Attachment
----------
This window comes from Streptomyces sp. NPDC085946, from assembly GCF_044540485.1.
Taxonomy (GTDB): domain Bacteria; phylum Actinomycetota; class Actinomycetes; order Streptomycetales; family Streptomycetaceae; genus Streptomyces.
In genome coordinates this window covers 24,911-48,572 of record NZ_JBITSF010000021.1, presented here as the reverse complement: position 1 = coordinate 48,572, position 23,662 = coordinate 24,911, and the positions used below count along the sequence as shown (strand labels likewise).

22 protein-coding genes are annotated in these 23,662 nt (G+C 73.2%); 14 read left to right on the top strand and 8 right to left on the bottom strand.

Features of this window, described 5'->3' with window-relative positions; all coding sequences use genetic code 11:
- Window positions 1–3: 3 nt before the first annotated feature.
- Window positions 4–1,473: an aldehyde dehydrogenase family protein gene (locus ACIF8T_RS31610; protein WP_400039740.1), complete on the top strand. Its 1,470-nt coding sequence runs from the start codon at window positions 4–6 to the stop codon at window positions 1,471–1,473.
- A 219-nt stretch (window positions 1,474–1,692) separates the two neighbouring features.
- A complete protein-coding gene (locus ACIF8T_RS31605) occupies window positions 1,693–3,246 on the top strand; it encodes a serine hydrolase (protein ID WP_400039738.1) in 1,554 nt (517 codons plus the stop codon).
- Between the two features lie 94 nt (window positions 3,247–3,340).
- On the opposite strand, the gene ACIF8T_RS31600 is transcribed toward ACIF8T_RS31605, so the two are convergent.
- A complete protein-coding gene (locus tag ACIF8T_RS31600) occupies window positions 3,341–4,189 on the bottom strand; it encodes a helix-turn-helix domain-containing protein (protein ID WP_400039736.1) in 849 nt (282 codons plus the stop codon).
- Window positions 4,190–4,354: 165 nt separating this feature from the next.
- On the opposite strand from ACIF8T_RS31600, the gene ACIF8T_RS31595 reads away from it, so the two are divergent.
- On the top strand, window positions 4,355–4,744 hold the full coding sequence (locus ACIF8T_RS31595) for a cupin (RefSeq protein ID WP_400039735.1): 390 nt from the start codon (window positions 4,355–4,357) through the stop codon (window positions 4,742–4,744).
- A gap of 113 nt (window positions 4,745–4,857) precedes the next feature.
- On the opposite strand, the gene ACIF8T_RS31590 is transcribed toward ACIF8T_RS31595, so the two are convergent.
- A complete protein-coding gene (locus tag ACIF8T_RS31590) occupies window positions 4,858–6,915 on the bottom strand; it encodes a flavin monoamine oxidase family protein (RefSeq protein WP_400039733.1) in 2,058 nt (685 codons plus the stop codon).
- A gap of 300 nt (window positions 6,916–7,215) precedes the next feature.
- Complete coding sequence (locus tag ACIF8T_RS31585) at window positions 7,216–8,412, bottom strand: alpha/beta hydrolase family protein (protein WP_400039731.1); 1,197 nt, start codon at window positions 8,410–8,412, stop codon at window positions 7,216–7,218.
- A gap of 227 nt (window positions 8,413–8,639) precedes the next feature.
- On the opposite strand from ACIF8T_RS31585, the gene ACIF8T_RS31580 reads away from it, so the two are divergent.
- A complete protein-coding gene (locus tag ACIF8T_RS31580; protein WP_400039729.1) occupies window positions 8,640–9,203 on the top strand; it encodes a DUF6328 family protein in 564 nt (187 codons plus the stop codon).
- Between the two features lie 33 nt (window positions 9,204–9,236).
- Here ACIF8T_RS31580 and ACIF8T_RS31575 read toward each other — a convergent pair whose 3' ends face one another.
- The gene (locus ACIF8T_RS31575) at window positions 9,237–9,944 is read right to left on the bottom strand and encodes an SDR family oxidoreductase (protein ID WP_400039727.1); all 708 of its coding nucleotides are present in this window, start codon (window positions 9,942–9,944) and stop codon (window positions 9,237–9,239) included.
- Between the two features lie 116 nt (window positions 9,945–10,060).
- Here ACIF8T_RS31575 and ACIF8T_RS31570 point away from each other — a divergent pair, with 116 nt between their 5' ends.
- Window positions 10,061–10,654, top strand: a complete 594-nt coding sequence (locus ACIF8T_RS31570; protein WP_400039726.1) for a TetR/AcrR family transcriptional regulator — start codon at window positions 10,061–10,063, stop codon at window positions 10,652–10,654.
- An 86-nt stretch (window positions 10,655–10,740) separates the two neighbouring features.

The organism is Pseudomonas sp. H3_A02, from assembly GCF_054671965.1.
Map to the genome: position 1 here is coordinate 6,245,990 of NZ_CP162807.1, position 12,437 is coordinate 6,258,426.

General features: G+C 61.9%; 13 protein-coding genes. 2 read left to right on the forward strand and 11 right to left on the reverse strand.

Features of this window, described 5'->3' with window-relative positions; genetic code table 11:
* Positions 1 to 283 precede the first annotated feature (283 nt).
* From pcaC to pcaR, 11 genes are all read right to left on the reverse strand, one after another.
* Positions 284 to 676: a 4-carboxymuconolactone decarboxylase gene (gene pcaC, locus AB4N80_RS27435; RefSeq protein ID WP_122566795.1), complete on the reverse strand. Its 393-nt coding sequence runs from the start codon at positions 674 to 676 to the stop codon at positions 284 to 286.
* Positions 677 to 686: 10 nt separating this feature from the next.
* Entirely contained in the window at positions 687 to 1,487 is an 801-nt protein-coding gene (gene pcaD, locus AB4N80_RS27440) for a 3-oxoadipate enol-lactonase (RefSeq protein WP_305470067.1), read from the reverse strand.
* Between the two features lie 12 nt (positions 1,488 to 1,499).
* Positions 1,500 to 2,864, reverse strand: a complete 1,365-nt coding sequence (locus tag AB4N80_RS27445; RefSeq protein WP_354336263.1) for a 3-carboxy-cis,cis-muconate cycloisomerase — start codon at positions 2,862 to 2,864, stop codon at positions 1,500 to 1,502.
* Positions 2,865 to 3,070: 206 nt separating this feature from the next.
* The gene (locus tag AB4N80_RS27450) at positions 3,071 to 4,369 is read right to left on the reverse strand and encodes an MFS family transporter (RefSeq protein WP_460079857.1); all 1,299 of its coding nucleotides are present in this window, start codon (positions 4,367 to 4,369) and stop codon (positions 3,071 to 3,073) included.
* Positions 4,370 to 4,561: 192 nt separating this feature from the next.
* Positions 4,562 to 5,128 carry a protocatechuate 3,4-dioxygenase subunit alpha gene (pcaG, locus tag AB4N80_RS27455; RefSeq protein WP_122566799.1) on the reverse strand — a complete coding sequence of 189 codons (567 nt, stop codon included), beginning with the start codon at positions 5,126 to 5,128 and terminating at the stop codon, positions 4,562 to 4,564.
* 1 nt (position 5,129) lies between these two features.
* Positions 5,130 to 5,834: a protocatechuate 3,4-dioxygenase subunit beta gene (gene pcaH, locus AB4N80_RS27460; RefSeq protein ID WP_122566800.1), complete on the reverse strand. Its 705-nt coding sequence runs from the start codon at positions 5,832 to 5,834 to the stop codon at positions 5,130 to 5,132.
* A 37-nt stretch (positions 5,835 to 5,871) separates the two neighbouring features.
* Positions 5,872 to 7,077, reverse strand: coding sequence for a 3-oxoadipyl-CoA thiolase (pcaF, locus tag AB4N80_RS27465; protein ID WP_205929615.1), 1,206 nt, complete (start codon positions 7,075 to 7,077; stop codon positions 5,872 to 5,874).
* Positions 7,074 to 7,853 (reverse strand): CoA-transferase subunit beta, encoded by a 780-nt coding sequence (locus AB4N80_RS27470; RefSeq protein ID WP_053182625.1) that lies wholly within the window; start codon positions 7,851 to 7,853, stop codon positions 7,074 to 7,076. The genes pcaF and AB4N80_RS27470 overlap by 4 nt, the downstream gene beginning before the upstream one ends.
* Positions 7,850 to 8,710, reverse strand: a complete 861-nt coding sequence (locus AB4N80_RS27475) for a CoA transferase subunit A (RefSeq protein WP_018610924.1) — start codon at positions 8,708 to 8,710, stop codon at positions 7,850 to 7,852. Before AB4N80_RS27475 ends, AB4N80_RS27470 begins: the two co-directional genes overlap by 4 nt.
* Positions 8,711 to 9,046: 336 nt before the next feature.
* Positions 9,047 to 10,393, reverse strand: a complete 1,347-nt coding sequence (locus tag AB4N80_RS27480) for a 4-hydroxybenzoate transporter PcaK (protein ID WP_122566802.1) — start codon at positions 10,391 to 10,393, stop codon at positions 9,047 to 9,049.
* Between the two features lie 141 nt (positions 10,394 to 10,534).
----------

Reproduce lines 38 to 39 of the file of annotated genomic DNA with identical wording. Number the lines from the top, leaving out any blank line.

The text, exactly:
* Positions 677 to 686: 10 nt separating this feature from the next.
* Entirely contained in the window at positions 687 to 1,487 is an 801-nt protein-coding gene (gene pcaD, locus AB4N80_RS27440) for a 3-oxoadipate enol-lactonase (RefSeq protein WP_305470067.1), read from the reverse strand.